Yesterday, the Reserve Bank of New Zealand (RBNZ) announced its Official Cash Rate would be moved from 3.50% to 4.25%.

The announcement comes after RBA Governor Philip Lowe spoke about the importance of quickly bringing down inflation in Australia to prevent a recession, even if this required aggressive cash rate hikes.

“We have not ruled out returning to 50 basis point increases if necessary” Dr Lowe said.

This is the single biggest increase in the history of New Zealand's Reserve Bank, but the Monetary Policy Committee that made the decision said it’s a necessary step to bring inflation back to target levels.

“Core consumer price inflation is too high, employment is beyond its maximum sustainable level and near-term inflation expectations have risen,” Committee minutes read.

“The productive capacity of the economy is being constrained by broad-based labour shortages and wage pressures are evident.

“Aggregate demand continues to outstrip New Zealand’s capacity to supply goods and services, with a range of indicators continuing to signify broad inflation based pressure.”

Global consumer price inflation, other central banks tightening their own monetary poliicy, and the ongoing slowdown in global growth were all also cited as contributory factors to the decision.

However, the news from across the Tasman comes as annual inflation in New Zealand currently sits at 7.2% - it's marginally higher in Australia at 7.3%.

The cash rate in Australia is currently 2.85%.


RBNZ meeting minutes highlighted the importance of combatting inflation quickly, to prevent a prolonged period making continued inflation seem inevitable.

“[The Committee] highlighted that the longer actual inflation remains above the target band, the more likely it is that higher inflation expectations become embedded," minutes read.

This echoes the remarks of Dr Lowe, who said “bringing inflation down again after it becomes ingrained in people’s expectations is costly and almost certainly involves a recession.”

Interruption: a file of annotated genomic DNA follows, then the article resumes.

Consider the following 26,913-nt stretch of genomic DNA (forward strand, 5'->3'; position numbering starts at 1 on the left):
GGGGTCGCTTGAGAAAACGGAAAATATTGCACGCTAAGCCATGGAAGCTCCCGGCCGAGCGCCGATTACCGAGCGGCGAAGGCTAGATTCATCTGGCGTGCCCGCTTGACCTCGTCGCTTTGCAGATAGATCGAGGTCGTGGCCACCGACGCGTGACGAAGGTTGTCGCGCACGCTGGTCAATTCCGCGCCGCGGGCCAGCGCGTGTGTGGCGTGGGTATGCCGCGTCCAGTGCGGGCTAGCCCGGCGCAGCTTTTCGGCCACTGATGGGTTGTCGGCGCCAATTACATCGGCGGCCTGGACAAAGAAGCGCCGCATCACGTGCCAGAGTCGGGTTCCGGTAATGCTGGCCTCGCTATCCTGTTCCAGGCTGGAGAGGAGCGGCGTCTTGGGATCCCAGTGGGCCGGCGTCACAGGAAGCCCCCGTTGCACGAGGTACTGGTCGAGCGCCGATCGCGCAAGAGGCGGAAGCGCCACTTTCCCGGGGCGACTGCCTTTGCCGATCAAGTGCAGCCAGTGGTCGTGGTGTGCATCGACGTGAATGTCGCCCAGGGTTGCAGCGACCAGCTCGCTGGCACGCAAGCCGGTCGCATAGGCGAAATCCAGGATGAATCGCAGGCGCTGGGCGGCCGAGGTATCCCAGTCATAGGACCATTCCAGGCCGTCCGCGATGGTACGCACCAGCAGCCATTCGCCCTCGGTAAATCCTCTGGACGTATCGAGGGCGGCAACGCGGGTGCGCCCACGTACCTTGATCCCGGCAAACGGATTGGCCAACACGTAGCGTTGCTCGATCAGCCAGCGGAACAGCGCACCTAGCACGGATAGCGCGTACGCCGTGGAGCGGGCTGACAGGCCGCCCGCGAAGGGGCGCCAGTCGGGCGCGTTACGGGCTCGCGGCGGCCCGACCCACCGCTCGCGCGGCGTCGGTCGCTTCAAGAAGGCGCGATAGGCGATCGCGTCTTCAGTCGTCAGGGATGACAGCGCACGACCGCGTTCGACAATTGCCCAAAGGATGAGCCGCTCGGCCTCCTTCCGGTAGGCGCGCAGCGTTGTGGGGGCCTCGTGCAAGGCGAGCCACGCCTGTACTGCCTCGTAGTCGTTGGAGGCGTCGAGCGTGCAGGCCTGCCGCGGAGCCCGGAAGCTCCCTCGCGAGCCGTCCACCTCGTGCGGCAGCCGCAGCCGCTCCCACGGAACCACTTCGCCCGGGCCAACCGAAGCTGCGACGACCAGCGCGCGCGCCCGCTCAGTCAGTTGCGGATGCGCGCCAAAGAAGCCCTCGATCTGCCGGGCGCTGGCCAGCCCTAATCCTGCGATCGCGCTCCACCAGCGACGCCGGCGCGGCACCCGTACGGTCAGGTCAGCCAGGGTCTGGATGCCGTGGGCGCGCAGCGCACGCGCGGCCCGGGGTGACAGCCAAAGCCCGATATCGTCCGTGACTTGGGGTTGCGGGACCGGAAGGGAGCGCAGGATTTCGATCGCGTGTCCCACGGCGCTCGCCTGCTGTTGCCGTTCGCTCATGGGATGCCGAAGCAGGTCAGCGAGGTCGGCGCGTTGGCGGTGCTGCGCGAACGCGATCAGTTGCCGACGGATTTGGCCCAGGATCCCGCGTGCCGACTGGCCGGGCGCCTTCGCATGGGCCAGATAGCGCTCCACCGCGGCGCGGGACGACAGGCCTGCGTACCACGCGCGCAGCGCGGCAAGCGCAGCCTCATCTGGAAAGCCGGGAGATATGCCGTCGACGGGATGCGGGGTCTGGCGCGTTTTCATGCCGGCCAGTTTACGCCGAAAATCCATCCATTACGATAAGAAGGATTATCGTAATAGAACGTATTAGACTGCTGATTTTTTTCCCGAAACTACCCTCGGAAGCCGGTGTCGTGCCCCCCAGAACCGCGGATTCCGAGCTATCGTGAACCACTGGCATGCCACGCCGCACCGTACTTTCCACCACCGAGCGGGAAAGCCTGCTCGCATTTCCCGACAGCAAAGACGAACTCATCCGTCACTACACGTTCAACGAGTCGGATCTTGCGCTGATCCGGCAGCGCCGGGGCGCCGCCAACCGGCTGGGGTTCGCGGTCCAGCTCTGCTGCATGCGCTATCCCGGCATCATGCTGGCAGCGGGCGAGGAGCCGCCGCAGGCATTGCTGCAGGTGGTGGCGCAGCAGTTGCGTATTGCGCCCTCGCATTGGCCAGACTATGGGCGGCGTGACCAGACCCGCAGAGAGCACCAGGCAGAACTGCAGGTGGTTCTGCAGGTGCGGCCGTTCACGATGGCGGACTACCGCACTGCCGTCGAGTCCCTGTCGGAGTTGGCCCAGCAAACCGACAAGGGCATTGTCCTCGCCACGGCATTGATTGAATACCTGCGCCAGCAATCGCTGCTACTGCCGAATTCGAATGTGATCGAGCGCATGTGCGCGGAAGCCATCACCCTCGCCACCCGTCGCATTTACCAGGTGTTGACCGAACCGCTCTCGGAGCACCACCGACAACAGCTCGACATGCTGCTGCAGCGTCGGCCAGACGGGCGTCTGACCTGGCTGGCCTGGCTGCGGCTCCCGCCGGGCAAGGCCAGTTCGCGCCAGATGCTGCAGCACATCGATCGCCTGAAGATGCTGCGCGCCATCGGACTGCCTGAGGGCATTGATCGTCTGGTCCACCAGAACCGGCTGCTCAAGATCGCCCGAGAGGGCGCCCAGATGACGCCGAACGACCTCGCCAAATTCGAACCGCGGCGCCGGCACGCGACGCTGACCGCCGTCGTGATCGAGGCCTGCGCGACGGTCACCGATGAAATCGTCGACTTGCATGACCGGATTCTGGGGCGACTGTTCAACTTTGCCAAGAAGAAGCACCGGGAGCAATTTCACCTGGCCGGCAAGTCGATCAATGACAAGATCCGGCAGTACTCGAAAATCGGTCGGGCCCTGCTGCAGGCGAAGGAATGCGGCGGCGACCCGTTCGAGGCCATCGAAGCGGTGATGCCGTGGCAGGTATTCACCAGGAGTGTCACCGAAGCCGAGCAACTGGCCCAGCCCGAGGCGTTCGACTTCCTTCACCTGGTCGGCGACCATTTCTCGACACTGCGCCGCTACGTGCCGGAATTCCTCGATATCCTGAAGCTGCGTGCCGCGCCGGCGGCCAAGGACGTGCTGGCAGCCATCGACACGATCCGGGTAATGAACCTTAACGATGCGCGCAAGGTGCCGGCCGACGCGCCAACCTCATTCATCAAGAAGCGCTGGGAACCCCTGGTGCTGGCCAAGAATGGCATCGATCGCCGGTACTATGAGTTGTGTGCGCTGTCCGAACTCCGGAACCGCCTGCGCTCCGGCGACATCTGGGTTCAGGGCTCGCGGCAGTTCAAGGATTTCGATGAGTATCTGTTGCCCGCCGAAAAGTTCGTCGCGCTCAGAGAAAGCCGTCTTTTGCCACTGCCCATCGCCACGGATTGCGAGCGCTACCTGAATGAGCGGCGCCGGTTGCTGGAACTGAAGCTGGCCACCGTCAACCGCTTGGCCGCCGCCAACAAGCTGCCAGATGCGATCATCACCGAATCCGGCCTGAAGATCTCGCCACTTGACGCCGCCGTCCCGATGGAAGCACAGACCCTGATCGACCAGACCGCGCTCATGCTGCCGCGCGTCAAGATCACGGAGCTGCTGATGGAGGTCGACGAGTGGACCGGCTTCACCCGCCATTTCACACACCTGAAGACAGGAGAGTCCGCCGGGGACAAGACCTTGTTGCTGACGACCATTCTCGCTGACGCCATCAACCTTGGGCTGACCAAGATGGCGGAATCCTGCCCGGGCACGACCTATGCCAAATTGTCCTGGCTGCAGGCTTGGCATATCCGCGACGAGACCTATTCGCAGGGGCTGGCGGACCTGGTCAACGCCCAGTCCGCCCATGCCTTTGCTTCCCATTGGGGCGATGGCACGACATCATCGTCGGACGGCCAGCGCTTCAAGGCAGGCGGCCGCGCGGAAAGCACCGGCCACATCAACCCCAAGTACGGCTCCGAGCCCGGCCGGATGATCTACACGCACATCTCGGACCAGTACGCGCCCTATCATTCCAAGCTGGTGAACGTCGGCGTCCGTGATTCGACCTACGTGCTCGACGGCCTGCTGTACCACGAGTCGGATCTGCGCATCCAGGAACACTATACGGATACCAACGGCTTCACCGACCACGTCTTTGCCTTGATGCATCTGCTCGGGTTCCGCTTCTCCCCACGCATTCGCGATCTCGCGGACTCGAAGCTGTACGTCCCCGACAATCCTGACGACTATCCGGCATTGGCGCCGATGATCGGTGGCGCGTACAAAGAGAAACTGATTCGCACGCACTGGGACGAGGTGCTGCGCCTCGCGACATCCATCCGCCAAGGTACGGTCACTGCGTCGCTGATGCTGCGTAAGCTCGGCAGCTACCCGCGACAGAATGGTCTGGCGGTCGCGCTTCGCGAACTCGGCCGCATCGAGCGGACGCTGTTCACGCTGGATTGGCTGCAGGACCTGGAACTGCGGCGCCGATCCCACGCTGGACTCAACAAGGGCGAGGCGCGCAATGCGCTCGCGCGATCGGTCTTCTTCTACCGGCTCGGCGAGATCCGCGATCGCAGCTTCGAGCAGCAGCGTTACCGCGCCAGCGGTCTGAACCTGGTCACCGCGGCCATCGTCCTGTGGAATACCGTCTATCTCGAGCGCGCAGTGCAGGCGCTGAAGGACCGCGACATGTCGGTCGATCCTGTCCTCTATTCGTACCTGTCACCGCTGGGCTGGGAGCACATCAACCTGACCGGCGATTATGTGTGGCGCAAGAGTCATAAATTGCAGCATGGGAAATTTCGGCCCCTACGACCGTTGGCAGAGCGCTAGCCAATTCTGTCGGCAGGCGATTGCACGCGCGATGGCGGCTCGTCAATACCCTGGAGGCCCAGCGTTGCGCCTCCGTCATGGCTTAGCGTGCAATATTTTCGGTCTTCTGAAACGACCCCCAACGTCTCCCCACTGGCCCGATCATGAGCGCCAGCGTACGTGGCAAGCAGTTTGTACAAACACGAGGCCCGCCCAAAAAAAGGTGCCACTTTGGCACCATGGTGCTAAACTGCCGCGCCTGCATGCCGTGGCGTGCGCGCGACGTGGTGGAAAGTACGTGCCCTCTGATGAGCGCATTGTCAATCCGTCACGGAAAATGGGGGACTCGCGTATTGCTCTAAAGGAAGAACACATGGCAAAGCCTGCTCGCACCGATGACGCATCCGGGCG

The RBA says Australia's inflation will peak at roughly 8% later this year before a gradual decline to just over 3% by the end of 2024.

However in the words of RBA Deputy Governor Michele Bullock, RBA forecasts have historically been inaccurate.

“As the past few years demonstrates, however, it is more often a question of how wrong the forecasts will be," Ms Bullock said earlier in November.


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Update resultsUpdate
LenderHome LoanInterest Rate Comparison Rate* Monthly Repayment Repayment type Rate Type Offset Redraw Ongoing Fees Upfront Fees LVR Lump Sum Repayment Additional Repayments Split Loan Option TagsFeaturesLinkCompare
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6.06% p.a.
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$250
60%
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Important Information and Comparison Rate Warning

Base criteria of: a $400,000 loan amount, variable, fixed, principal and interest (P&I) home loans with an LVR (loan-to-value) ratio of at least 80%. However, the ‘Compare Home Loans’ table allows for calculations to be made on variables as selected and input by the user. Some products will be marked as promoted, featured or sponsored and may appear prominently in the tables regardless of their attributes. All products will list the LVR with the product and rate which are clearly published on the product provider’s website. Monthly repayments, once the base criteria are altered by the user, will be based on the selected products’ advertised rates and determined by the loan amount, repayment type, loan term and LVR as input by the user/you. *The Comparison rate is based on a $150,000 loan over 25 years. Warning: this comparison rate is true only for this example and may not include all fees and charges. Different terms, fees or other loan amounts might result in a different comparison rate. Rates correct as of . View disclaimer.

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